So I think my system for blog-writing is to just wait until something keeps showing up in my life over and over again, and creates enough discomfort, that I must write to make sense of it. I’ve recently been invited onto Radio 4 to speak about the culture of governance in relation to social care, and I’m finding that my reflections on that apply to society and governance more widely. In preparation for an MSc in Sustainability and Behaviour Change I recently went to an all-day conference that brought together movers and shakers in the sustainability space to share knowledge and discuss ideas. I won’t say the name of the event because I spent most of the day utterly furious and texting a friend to stay sane.
Here are some thoughts that have come mostly from reflecting on my experiences of delivering research and engagement exercises to inform policy, and wrapping my head around what’s going on in response to the climate crisis, with a little from a lovely event I went to on a Saturday night featuring a talk about the mental health system followed by a discussion. Self-organised delib. Wild.
We’ve lost sight of why we invented capitalism.
I assume that at some point before I was born, capitalism was introduced as a way of organising a huge society in a sensible way with ideas such as ‘a global economy may discourage war’ and ‘an open marketplace and options on which government to elect will give citizens power to shape their lives’ with the market and government responding to their needs and wants. Somewhere along the way, the marketplace and politics has stopped acting as a means to an end to improve quality of life for the average citizen. Money has become God and politics serves it. Making profits for shareholders is the ultimate goal, and people are just human resources used to reach that goal. I assume at some point the incentive for companies competing in the marketplace to endlessly grab money and power at any cost was mitigated through accountability and regulation. This appears to have died a death, and we’re left with unchecked greenwashing and children in the care of the state living in squalor while the rich get richer. Not to mention companies have much more sophisticated tools of persuasion than they used to, so it’s increasingly hard to think clearly, ignore the adverts and make actual choices. Whether or not you believe in a higher power with more wisdom than our weird little species – surely we’d rather believe in something outside of ourselves, or be atheist, than worship at the alter of profit at all human cost?
There is a strong desire to ‘fix’ problems and ‘fix’ people and for this to fit within defined parameters.
Those making decisions or leading the way get into echo chambers and groupthink. This leads to gross misunderstandings of the problem they’re trying to solve, which informs how they move forward. For example, a civil servant believing taking drugs to be a bad behaviour that must be stopped, rather than comprehending that it is an effective way of escaping the psychological torture of being bottom of the pile, if not deeper trauma and abuse. Another example might be someone who is wealthy and worried about the climate crisis believing that those living in poverty have been brainwashed and so cannot overcome the need to eat processed food (yep, seriously, she said ‘they’ don’t have ‘free will’ unlike ‘us’ who eat organic food), rather than understanding it’s about lack of headspace and necessary decision-making about how to use their budget. A few quid at McDonalds gets you far more bang for your buck in terms of calories than organic veggies. Quality isn’t relevant when you’re just trying to survive. I found the fact this person was given a platform and applauded by a room full of (white middle class) people both fascinating and appalling. I felt like an anthropologist. A more sensible climate activist might think education is the way to lead the masses to their way of thinking – evidence says it isn’t.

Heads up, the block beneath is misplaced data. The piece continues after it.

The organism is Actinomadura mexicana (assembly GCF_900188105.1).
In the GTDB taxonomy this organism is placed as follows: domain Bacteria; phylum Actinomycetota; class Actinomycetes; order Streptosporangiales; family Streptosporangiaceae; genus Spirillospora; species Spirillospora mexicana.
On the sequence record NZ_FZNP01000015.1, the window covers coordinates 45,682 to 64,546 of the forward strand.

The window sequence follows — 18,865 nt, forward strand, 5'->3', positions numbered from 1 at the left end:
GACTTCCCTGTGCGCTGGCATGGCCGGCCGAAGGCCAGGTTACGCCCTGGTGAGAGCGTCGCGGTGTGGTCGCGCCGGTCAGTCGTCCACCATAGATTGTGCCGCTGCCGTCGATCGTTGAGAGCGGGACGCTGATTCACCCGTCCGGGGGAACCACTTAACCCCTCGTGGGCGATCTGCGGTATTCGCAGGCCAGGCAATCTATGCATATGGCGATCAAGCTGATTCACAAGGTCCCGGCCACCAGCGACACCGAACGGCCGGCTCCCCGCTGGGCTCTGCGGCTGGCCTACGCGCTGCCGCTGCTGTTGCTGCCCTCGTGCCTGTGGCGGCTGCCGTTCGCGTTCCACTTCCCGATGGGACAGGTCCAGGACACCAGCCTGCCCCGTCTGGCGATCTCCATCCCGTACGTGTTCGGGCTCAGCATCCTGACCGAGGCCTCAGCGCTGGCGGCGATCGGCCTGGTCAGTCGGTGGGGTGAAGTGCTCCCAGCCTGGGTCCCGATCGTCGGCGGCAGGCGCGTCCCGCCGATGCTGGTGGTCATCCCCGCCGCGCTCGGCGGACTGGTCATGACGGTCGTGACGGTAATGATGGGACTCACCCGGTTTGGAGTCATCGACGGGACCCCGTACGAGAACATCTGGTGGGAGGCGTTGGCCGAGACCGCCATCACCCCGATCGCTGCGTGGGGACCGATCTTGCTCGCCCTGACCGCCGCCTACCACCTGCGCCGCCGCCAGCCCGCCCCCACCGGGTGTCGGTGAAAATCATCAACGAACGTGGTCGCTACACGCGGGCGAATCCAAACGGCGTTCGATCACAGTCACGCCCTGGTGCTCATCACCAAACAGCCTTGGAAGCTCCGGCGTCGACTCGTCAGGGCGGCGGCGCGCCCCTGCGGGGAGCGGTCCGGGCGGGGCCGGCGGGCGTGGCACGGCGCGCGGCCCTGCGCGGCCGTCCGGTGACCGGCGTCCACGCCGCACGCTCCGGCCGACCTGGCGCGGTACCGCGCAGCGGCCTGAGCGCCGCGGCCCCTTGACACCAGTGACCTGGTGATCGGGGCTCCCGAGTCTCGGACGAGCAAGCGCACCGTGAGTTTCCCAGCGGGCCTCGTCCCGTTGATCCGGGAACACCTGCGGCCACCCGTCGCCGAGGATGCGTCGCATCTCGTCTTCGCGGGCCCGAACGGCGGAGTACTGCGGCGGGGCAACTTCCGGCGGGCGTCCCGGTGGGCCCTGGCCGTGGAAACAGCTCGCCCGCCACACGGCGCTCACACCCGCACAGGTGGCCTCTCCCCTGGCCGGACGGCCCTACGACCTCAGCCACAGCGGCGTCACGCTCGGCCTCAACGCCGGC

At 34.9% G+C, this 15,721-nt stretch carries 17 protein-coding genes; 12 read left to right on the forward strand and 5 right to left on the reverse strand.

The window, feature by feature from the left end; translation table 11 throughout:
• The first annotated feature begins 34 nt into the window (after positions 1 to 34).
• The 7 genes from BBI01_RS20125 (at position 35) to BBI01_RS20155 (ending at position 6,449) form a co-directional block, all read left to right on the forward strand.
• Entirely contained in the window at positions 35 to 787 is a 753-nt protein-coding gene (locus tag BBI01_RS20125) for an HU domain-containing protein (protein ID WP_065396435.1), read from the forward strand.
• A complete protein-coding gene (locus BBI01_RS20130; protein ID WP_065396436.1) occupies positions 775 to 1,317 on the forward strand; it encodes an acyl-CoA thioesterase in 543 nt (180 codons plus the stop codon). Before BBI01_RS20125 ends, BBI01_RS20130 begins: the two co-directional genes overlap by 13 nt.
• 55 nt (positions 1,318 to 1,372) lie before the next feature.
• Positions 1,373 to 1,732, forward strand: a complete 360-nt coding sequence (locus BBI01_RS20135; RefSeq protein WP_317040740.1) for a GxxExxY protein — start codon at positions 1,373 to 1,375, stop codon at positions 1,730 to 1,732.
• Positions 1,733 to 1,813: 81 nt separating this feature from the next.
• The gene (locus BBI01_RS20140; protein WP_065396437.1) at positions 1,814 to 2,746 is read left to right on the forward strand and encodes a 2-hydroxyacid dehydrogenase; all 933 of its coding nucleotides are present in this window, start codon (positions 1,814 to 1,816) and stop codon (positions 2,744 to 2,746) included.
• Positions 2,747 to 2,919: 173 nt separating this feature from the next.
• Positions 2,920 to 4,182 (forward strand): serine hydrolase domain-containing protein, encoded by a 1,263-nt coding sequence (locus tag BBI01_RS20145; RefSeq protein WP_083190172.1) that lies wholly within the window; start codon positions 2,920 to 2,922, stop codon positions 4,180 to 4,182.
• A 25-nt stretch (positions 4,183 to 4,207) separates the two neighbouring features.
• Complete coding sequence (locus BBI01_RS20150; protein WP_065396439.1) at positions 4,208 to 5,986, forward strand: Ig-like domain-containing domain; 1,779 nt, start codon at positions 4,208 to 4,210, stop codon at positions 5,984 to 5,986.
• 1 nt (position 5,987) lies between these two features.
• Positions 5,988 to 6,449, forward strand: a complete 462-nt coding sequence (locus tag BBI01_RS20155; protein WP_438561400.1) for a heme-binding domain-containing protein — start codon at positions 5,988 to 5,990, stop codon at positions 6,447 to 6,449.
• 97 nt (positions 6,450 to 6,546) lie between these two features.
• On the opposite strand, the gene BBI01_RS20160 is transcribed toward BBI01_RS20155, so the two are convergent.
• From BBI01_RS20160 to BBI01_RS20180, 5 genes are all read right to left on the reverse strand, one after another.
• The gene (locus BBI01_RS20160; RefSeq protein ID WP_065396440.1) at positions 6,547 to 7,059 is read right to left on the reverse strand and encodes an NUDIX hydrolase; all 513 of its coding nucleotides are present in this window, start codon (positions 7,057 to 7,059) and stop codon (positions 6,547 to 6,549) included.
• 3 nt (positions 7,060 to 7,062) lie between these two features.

For Government, definitive answers are desirable so that solutions can be rolled out nationally, saving money while improving lives. Totally understandable given we need to know if public money is being used well. There is a strong accountability culture within the civil service, where a case for spending money must be made using evidence of promise, then the impact must be evidenced using ‘hard’ data i.e. numbers – of resources spent, people reached and outcomes achieved, and subsequent cost savings. Nuance and complexity is thus less desirable, dis-incentivising long-term and flexible interventions like person-centred therapy in favour of short-term CBT courses. To test interventions they must be defined. To define something complex, we break it up into component parts. We simplify. These simplifications can miss crucial nuances of the intervention in favour of having something can be measured and defined for roll-out. Add to this a culture of governance that is driven by elections and we end up heading in a woefully fast-paced and changeable direction, driven by shifting ideologies and interventions that focus on quick fixes of current problems rather than long-term interventions and prevention. Efforts are being made to manage this, like focusing on place-based solutions, but still – the work of engaging with people is messy while the measurement must be clean.